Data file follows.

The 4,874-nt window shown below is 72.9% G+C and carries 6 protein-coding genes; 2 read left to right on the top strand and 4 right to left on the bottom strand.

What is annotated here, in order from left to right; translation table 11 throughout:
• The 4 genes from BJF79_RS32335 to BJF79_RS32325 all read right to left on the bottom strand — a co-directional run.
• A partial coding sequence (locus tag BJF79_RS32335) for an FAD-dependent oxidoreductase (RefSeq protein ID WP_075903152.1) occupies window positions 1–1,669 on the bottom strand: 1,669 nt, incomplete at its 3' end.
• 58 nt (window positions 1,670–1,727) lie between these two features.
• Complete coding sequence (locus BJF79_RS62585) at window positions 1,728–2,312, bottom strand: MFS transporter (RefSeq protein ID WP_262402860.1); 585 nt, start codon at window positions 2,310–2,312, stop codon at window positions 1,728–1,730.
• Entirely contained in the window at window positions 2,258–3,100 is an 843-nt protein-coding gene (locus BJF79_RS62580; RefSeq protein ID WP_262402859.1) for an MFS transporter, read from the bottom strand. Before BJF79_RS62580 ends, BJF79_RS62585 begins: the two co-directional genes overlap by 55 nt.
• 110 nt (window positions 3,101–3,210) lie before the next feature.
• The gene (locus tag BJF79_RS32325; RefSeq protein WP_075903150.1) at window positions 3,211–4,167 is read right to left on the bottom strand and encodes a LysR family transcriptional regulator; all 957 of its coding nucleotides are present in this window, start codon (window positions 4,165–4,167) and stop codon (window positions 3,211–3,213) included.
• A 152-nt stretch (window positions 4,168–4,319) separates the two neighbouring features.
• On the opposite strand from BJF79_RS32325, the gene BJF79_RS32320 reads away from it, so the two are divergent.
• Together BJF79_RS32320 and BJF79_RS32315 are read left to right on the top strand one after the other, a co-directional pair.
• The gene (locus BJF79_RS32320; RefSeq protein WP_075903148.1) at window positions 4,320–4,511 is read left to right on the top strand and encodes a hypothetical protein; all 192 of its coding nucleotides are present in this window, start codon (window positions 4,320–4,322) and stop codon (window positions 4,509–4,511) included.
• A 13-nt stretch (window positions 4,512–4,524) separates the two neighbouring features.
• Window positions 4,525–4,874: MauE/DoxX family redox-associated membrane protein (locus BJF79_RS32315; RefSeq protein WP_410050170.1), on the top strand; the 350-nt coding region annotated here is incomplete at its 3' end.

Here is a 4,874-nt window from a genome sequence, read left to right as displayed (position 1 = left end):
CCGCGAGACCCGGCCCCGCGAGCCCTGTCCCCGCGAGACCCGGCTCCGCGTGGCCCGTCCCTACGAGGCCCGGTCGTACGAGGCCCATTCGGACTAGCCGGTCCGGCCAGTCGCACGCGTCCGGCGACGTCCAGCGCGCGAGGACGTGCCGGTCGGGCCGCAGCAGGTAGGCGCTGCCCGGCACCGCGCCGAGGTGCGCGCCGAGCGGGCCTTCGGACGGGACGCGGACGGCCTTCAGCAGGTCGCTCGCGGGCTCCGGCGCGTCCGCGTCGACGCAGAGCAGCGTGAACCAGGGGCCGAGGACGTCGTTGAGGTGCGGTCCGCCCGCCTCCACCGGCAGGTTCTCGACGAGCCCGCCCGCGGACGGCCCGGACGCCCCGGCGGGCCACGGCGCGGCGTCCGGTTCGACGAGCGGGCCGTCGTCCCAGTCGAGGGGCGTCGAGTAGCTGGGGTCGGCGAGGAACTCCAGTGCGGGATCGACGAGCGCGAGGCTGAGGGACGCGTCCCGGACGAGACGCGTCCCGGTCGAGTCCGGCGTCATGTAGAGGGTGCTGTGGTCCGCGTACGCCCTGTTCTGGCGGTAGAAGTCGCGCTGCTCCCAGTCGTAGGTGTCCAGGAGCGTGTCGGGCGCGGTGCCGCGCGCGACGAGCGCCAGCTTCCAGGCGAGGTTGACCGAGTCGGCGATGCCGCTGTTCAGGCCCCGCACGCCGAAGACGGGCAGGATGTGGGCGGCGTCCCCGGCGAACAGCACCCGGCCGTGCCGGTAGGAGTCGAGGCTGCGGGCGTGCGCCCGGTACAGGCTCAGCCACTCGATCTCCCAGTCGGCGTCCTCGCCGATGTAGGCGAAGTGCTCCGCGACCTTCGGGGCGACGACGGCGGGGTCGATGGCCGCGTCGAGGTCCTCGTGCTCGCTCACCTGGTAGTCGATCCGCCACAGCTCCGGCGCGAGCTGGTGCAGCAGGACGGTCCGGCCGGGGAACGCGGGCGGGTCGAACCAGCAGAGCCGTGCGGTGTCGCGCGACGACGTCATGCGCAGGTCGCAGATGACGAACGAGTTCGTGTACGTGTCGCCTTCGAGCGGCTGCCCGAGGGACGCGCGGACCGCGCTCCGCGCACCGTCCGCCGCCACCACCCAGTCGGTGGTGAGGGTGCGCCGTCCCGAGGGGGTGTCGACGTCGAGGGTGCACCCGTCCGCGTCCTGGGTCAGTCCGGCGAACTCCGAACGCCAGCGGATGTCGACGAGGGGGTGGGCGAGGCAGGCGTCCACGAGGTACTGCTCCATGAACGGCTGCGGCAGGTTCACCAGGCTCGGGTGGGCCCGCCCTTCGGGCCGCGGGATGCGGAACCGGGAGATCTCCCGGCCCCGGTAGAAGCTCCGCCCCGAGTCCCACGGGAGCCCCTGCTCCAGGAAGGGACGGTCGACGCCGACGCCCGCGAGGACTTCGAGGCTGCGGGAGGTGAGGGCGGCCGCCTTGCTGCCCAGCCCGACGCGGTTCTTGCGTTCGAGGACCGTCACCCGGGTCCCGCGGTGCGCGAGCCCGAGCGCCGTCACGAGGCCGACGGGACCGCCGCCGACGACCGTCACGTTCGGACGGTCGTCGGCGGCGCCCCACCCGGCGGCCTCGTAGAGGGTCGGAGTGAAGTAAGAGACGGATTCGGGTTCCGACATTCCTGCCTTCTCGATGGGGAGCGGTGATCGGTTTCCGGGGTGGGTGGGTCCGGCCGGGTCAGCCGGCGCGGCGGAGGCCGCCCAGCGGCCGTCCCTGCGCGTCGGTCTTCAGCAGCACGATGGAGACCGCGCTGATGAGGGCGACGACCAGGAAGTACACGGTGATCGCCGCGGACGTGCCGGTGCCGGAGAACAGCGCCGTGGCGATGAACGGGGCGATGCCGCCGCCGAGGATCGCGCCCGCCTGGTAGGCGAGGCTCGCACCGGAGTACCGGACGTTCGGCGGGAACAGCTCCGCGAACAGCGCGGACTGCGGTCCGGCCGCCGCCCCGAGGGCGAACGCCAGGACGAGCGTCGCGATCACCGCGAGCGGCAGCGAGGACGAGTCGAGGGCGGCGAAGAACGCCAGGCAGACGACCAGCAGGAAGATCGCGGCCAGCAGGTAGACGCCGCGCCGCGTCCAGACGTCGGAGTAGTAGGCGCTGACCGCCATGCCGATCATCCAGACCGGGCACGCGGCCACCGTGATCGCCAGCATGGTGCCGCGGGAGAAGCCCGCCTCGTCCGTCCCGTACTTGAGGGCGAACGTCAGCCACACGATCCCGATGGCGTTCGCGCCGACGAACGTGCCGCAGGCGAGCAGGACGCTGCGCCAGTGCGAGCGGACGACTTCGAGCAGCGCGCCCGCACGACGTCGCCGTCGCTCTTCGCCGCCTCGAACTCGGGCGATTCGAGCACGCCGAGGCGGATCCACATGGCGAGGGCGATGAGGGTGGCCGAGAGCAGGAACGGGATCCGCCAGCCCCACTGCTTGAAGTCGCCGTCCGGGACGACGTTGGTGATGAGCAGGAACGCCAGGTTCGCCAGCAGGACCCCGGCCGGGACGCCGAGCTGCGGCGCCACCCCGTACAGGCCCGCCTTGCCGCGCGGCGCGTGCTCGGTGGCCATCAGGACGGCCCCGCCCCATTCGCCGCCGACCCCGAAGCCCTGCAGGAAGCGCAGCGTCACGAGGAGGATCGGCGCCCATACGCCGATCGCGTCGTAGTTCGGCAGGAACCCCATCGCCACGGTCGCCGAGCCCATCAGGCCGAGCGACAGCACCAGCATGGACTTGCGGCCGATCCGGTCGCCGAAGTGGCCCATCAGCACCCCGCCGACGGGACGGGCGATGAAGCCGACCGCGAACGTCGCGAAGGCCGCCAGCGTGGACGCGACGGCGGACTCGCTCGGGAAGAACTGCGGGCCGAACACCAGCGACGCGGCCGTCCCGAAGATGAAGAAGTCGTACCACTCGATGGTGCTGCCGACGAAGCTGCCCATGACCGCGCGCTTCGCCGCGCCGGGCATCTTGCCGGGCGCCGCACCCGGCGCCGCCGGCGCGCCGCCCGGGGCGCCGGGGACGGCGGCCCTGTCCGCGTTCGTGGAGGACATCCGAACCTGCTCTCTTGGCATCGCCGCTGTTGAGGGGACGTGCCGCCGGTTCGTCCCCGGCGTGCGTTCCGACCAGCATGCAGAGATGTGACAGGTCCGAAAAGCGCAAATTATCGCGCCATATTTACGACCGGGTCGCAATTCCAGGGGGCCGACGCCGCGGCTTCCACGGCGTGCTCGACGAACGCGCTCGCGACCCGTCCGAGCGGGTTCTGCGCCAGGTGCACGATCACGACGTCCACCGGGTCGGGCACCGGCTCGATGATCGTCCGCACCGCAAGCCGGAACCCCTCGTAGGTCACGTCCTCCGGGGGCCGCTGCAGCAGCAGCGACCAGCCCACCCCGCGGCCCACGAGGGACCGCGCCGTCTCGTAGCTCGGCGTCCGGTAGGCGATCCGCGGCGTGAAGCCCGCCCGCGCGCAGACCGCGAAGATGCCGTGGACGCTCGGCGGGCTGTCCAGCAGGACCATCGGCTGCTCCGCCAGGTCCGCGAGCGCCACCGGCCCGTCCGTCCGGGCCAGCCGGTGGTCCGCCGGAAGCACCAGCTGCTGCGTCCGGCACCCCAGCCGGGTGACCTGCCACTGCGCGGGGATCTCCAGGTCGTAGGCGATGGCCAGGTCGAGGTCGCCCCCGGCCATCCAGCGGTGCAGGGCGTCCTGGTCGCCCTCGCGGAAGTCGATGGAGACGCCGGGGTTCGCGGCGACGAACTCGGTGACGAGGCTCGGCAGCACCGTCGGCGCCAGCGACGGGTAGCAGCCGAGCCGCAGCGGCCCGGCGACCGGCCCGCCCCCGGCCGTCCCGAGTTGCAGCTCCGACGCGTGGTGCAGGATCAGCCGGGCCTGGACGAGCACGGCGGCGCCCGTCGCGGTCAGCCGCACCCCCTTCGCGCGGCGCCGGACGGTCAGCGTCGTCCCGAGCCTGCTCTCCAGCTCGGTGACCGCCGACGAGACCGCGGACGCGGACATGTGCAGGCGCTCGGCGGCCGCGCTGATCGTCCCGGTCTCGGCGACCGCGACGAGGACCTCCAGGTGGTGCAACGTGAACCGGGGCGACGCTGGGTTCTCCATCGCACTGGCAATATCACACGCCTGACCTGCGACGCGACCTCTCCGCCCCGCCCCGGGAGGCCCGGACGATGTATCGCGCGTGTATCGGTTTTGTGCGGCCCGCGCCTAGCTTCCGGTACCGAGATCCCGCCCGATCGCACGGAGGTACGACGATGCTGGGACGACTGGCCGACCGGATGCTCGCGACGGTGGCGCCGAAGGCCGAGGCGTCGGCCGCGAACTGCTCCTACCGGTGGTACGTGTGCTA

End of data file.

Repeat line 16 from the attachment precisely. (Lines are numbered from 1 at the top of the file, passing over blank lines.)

Here is a 4,874-nt window from a genome sequence, read left to right as displayed (position 1 = left end):